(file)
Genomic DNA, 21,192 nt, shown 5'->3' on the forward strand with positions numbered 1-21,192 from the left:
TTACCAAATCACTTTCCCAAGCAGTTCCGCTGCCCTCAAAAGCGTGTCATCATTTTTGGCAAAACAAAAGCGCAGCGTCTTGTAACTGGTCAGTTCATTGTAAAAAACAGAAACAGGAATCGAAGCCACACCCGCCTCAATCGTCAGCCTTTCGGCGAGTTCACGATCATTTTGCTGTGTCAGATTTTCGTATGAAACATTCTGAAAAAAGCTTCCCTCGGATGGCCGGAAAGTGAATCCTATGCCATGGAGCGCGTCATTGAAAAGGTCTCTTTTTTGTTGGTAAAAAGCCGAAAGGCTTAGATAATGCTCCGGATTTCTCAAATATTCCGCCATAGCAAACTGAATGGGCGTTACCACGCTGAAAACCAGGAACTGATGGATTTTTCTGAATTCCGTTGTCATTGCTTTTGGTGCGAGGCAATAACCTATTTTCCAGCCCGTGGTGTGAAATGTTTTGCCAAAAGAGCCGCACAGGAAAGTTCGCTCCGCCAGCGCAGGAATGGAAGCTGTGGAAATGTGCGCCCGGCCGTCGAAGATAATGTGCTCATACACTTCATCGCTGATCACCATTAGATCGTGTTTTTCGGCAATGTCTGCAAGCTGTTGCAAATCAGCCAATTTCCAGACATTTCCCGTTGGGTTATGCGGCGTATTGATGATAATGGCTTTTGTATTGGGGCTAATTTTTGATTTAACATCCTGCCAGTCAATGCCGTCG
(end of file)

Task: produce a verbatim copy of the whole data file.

Genomic DNA, 21,192 nt, shown 5'->3' on the forward strand with positions numbered 1-21,192 from the left:
TTACCAAATCACTTTCCCAAGCAGTTCCGCTGCCCTCAAAAGCGTGTCATCATTTTTGGCAAAACAAAAGCGCAGCGTCTTGTAACTGGTCAGTTCATTGTAAAAAACAGAAACAGGAATCGAAGCCACACCCGCCTCAATCGTCAGCCTTTCGGCGAGTTCACGATCATTTTGCTGTGTCAGATTTTCGTATGAAACATTCTGAAAAAAGCTTCCCTCGGATGGCCGGAAAGTGAATCCTATGCCATGGAGCGCGTCATTGAAAAGGTCTCTTTTTTGTTGGTAAAAAGCCGAAAGGCTTAGATAATGCTCCGGATTTCTCAAATATTCCGCCATAGCAAACTGAATGGGCGTTACCACGCTGAAAACCAGGAACTGATGGATTTTTCTGAATTCCGTTGTCATTGCTTTTGGTGCGAGGCAATAACCTATTTTCCAGCCCGTGGTGTGAAATGTTTTGCCAAAAGAGCCGCACAGGAAAGTTCGCTCCGCCAGCGCAGGAATGGAAGCTGTGGAAATGTGCGCCCGGCCGTCGAAGATAATGTGCTCATACACTTCATCGCTGATCACCATTAGATCGTGTTTTTCGGCAATGTCTGCAAGCTGTTGCAAATCAGCCAATTTCCAGACATTTCCCGTTGGGTTATGCGGCGTATTGATGATAATGGCTTTTGTATTGGGGCTAATTTTTGATTTAACATCCTGCCAGTCAATGCCGTCG